Biting off more than you can chew? Maybe distill these down to 3 things, and think about the marketing. Lower payroll taxes - switch to carbon tax. School vouchers. Tough border control and anti-illegal along with freer overall immigration....1..2..3 I would also add aggressive federalism that would encourage states to liberalize pot laws and/or abortion or whatever, i.e. sneak in legalization by stealth in blue states while at the same time attracting anti-abortion folks in the red states.

I still think structural reforms like school vouchers do more to lay the ground work for future success than everything at once philosophy.

I’d still want to move tax day closer to election day. I think the price tag next to the product encourages economic thinking rather than "feelings."
 
Written By: Harun
URL: http://
The Republican brand has fallen on hard times for the simple reason that the people who were in charge of the party pushed many stupid and unpopular policies.

Many of which were not conservative and certainly not "classic liberal" or libertarian.

(1) Agriculture subsidies, corporate welfare, bailouts
(2) Over zealousness on the war on terror, while not fighting the war properly (for at least three years)
(3) The stupid war on drugs, and other (local) intrusions of the nanny state.
(4) In general big government, and big spending.
(5) and some in the party pushed for immigration amnesty.

What has to happen is that conservative and libertarian, and just "good government" policies have got to be articulated. And at the same time the democrats have to fail in order for the Republicans to make a comeback.

Of course, none of us really think the Dems have much of a chance at success.
 
Written By: kyleN
URL: http://impudent.blognation.us/blog
Honestly you guys are screwed. The Big Tent was always an illusion and it finally collapsed. You can’t win without Palin conservatives, and you can’t win with them. You have no niche.
 
Written By: TomD
URL: http://
Not quite Tom, you see, the big tent will expand again after the Obama team screws everything up. And they will, spectacularly, because they have all exactly the wrong things going on in the realm of energy, that is what will undo them.
 
Written By: kyleN
URL: http://impudent.blognation.us/blog
McQ - Thanks for the good questions.
1. How do you sell this not only to "non-Republicans", but the Republican constituency as well? This is going to take some rather in-depth explaining as you tie together all of the changes you advocate into something which promises to be "better". How do you, for instance, take away from the consumption side and sell it to consumers? If they don’t buy into it, it isn’t going anywhere in the world of politics.
I suppose I should do a little more thinking about the marketing aspect, but as I see it, here’s how you sell it to Republicans:

The key to communicating this agenda to the average voter is to stress that we’re trading one thing for another, slightly better thing.

Trading the mortgage interest deduction for lower capital gains (and other business) taxes is a mixed bag for homeowners: the loss of the deduction will make owning a home more expensive, but cutting capital gains taxes overall will create a sort of windfall for some of those who need to get out of homes that are depreciating in value, but don’t meet the standards for the massive home-sale capital gains deduction.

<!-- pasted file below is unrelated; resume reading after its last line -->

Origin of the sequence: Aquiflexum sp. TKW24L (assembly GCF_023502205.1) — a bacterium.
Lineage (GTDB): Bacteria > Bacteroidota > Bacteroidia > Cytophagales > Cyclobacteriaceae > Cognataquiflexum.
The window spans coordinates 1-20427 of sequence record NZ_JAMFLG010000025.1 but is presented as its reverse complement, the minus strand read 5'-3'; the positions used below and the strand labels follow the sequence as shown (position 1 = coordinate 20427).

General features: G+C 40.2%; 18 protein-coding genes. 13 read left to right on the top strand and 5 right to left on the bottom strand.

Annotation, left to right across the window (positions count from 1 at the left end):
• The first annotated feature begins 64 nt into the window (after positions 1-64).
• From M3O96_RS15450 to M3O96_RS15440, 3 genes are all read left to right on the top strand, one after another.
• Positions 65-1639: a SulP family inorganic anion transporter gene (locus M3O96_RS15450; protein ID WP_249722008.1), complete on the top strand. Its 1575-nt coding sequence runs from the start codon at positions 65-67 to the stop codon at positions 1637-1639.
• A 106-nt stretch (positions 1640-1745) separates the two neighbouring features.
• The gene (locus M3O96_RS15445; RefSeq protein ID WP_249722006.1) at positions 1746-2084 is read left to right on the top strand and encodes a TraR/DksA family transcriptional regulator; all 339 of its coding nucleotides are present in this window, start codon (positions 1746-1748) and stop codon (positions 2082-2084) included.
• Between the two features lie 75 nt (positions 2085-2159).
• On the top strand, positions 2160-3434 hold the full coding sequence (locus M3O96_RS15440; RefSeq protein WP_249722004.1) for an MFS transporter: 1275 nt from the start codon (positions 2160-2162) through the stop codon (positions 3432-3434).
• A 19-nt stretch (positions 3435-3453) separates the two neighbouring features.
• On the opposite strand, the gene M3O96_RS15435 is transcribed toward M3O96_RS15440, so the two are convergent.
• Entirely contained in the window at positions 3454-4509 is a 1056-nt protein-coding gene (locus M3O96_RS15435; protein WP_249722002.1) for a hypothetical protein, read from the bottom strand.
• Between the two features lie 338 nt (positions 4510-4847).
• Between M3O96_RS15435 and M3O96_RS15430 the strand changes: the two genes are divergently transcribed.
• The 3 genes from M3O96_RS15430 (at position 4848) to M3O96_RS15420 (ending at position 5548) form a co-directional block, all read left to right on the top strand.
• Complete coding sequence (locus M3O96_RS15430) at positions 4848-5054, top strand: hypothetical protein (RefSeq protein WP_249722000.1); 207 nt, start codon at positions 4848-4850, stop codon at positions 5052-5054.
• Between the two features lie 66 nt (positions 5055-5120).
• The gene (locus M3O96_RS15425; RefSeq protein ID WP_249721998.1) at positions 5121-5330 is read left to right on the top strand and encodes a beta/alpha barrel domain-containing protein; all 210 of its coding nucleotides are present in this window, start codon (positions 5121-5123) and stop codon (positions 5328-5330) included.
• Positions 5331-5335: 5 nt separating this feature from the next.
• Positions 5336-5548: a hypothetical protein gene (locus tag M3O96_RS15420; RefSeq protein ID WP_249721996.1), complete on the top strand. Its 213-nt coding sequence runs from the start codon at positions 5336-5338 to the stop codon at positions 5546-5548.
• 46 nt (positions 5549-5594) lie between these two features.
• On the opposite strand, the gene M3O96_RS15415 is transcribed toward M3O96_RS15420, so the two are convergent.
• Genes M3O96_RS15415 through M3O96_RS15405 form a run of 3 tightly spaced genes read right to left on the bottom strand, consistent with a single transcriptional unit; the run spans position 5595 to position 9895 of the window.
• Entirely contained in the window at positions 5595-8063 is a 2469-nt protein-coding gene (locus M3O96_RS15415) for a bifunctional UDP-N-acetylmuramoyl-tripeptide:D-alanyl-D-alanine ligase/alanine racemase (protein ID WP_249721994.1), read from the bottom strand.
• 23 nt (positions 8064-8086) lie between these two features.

Meanwhile, with capital gains and other business taxes dropping, it’ll be easier to get higher returns on your savings, invest your money, and grow your business. It will make it easier to get credit so that you can move on. When businesses find it easier to raise money and face fewer tax burdens, it’s easier to create jobs, raise wages and create better products at lower prices.

Trading payroll taxes for consumption-based taxes means (besides stronger long-term growth) a bigger paycheck and more jobs, but also slightly higher prices. And to alleviate the effects of higher prices, we cut out several expensive policies that unnecessarily spend tax dollars inflating the prices of the staples of life (food, shelter, fuel, clothing). A consumption tax may increase the prices of those things, but it doesn’t spend money inefficiently to do so, and it accomplishes the supposedly good (Keynesian) parts of money-printing inflation without so many of the downsides.

Unlike printing money, this policy mix favors both debtors and creditors at the same time: creditors add extra savings to their asset line (rather than just seeing their assets depreciate) and have an easier time getting returns on their investments, and debtors get bigger paychecks with which to pay down their debt. I must admit, part of the reason I’d like to see more immigration is that we have a huge surplus housing stock that needs to get soaked up; while I don’t want to see shelter remain so expensive, they can help build a decent, natural price floor by coming here and renting/leasing/buying shelter.

To sell it in short phrases:
* More jobs, higher wages, more choices for what to do with it
* More liquid wealth, more savings, more security between jobs
* More competitive American businesses
* Lower prices per labor-hour for the essentials of life
* Getting out of debt (both at the personal and gov’t levels), without having to print a bunch of money and screw the creditors

Besides the general benefits accruing to any employee, employer, etc., here are the attractive parts for Republicans specifically: